Lake Clear Property Owners Association promises expensive appeals if BV does not rescind RV by-law


Eganville – Despite the strongly worded threat of legal action by the Lake Clear Property Owners Association (LCPOA), Bonnechere Valley council is refusing to back down from the recently passed RV by-law amendment and rescind it.

“The LCPOA continues to hope that an acceptable solution to the RV issue on Lake Clear is possible without either the LCPOA or BVT incurring unnecessary and unavoidable legal costs of appeal,” a letter from Judy Bates, the president of the LCPOA stated.

If the desire was to make councillors waver from their decision earlier this month to pass a by-law amendment defining RVs as a movable vehicle and allowing up to four of these “movable and non-permanent” vehicles on a property, the effect was just the opposite.

“I won’t bow down to any bullying tactics at this part of the game,” Councillor Tim Schison said during a committee meeting of council last Tuesday.

Mayor Jennifer Murphy, who said she had a property owner on Lake Clear calling about the letter and so upset they were “spitting tacks”, said there is no indication from many property owners around the lake this is actually on behalf of the LCPOA.

“It was not the LCPOA as a whole,” she said. “I got some pretty angry phone calls and emails about the request (to rescind the by-law). It was in fact the executive.”

The letter from Ms. Bates said not only had council outlined various considerations during the March 19 public meeting, but also agreed to await for a response from a mediator on April 20.

“Then, to the astonishment of the LCPOA board, Mr. O’ Brien (Tom O’Brien the mediator who volunteered his services) and many LCPOA members, council suddenly and unanimously approved the by-law amendment on April 6th,” she said. 

In her opinion, the by-law does not address any of the concerns of setbacks, lot size, waste and grey water disposal or the number of RVs per lot she said. Instead, it “simply defines RVs as being a vehicle unless it is permanently affixed to the ground, does not have running gear or towing equipment or is connected to septic or water.

“Therefore, we expect that 99 per cent of the RVs currently being used for human habitation without being subject to rules and regulations will be exempted and will continue to be used as unregulated cottages,” she wrote.

Under this by-law these RVs would be unregulated with no enforcement possible, she added. As well, she pointed out the County of Renfrew Official Plan Amendment will be likely be approved this summer and will necessitate a total review of all BV by-laws, so the RV issue will be dealt with then.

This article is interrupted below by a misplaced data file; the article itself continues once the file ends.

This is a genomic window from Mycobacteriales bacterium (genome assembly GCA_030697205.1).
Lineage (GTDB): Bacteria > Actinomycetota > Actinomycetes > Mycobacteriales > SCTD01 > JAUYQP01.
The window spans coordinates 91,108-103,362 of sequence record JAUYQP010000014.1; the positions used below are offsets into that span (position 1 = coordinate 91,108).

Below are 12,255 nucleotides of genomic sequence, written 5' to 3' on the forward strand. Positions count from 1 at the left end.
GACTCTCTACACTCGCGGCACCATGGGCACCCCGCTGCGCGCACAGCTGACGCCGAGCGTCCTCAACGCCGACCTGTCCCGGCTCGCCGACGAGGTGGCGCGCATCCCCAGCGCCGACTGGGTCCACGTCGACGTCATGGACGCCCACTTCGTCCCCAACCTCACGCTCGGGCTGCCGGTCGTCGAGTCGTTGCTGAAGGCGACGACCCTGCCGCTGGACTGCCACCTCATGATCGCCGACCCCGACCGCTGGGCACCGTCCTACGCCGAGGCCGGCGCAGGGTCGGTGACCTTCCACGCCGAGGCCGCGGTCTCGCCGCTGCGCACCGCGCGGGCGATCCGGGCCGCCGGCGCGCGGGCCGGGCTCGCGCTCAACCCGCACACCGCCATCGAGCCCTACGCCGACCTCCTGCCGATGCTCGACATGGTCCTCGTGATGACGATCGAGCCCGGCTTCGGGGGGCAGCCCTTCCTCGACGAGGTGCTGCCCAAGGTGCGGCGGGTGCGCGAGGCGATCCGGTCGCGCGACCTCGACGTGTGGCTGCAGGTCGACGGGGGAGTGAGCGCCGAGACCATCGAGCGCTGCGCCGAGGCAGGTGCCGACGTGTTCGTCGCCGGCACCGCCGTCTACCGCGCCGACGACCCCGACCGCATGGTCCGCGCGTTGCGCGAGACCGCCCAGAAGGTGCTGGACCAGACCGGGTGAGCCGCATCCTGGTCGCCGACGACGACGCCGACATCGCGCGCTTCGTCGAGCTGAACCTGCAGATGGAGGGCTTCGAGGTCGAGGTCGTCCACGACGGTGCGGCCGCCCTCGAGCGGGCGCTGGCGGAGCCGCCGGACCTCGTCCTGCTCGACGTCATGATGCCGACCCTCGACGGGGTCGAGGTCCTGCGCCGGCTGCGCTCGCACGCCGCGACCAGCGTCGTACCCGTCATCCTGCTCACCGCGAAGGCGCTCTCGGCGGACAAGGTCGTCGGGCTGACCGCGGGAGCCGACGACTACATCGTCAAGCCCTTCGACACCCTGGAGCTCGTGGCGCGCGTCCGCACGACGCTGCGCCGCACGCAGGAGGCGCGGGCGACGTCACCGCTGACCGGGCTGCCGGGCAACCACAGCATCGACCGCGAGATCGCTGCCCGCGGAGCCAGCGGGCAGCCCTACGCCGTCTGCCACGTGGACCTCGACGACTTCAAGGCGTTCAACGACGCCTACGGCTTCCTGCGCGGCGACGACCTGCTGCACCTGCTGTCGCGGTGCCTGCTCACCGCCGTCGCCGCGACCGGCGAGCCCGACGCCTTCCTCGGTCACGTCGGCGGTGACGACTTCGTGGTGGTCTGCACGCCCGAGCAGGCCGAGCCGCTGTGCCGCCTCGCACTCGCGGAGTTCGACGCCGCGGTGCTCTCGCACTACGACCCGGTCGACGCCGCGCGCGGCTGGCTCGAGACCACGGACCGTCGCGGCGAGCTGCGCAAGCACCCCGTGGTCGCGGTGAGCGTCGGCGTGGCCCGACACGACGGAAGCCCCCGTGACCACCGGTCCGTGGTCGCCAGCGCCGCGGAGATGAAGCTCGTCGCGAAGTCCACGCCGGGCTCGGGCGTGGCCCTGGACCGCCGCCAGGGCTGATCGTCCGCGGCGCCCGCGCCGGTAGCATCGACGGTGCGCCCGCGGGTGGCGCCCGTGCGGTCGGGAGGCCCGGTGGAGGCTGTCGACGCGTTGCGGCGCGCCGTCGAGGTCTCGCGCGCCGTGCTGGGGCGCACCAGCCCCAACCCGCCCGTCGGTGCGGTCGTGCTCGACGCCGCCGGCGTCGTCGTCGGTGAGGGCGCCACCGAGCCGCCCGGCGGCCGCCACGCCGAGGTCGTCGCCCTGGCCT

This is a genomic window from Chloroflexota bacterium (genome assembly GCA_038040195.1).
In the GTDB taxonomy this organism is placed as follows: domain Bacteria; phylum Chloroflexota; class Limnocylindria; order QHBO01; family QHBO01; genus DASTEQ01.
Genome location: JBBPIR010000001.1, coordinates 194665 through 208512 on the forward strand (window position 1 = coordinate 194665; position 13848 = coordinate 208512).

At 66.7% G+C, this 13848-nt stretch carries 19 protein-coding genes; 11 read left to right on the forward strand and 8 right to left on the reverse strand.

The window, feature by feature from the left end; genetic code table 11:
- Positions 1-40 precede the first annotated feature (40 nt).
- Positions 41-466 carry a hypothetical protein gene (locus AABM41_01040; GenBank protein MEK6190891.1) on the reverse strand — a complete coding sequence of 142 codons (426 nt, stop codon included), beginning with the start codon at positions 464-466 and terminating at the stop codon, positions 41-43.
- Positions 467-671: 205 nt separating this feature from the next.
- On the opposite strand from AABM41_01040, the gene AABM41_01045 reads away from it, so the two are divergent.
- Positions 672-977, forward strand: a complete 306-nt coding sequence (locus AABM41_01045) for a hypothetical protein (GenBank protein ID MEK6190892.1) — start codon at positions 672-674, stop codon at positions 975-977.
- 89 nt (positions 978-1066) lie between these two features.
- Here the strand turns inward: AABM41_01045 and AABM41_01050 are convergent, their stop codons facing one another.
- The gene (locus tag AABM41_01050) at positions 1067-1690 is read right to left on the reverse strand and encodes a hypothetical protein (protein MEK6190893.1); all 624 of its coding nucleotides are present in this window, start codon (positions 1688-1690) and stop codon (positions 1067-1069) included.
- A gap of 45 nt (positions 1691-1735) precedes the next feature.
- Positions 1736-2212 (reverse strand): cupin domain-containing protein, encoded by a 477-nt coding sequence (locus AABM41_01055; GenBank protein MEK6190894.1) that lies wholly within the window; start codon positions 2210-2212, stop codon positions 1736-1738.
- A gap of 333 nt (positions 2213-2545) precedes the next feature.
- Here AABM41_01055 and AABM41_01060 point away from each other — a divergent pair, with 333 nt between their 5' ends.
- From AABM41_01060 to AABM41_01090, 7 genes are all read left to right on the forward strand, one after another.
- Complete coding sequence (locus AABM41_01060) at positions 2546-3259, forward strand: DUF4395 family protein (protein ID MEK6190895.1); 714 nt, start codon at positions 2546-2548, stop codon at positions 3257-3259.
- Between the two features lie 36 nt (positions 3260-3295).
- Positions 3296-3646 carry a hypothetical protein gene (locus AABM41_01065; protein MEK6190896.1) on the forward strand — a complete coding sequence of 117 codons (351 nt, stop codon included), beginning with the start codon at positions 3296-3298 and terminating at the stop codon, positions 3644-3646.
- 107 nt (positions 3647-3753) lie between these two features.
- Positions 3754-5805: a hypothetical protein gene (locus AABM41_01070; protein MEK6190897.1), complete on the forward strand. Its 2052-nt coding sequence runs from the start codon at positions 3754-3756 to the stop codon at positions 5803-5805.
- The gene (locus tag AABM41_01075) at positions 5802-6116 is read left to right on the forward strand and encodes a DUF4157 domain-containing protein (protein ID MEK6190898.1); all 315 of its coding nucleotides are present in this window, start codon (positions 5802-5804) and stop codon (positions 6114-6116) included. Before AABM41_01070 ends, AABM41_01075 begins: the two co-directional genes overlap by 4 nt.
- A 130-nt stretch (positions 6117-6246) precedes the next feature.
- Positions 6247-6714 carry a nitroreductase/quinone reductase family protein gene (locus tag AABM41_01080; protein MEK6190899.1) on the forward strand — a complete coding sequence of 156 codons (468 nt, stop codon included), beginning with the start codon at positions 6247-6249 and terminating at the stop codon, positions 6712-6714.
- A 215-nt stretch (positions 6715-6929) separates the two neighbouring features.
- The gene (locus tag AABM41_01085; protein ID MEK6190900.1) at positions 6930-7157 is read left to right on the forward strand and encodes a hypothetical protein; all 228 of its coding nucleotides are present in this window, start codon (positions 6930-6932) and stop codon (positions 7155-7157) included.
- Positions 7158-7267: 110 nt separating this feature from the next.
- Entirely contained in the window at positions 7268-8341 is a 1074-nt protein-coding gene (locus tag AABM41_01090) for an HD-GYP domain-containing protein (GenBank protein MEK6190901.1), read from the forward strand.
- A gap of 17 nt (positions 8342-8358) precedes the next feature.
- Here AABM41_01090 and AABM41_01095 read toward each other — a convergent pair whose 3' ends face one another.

“If this is the case, why approve this by-law amendment and trigger a time sensitive appeal window?” she asked. “Wouldn’t it have been more prudent to leave the current by-law in place and wait?”

Ms. Bates said “the LCPOA has never desired a solution as a result of LPAT appeals or litigation. This is a very costly and time-consuming process for everyone involved.”

In conclusion she asked for council to rescind the by-law and await the results of the OPA amendment.

However, none of the members of council agreed with her stance.

“We passed the by-law and it’s going forward,” Councilor Jack Roesner said. “This by-law will be revisited when the OPA is passed.

“I guess they are trying to give us a way out so we don’t incur legal fees,” he added.

CAO Annette Gilchrist said the LCPOA cannot file an appeal as an association but individuals can.

“They are suggesting they will go ahead with an appeal to the local planning tribunal,” she added. “There will be costs associated with that appeal.”

She also cautioned anyone can appeal to the tribunal.

“The individuals who contacted me disagree with the current by-law and the new by-law,” she added.

Since the current by-law cannot be appealed, the appeal would be for the new by-law.

Coun. Roesner said council was trying to fix the by-law and the LCPOA group is coming back to council with opinions stating no RVs should be allowed. 
“The whole purpose of this is to clean up our by-law because we knew our by-law was not worded proper,” he said.

“If we step back on this, we are just opening our door to their legal letter we are to be challenged with anyway,” he said. “There is no win here.”

Coun. Schison said he received “overwhelming support” of the by-law in feedback from many individuals.

Councillor Brent Patrick and Councillor Merv Buckwald both said they agreed with the by-law council passed a few weeks ago.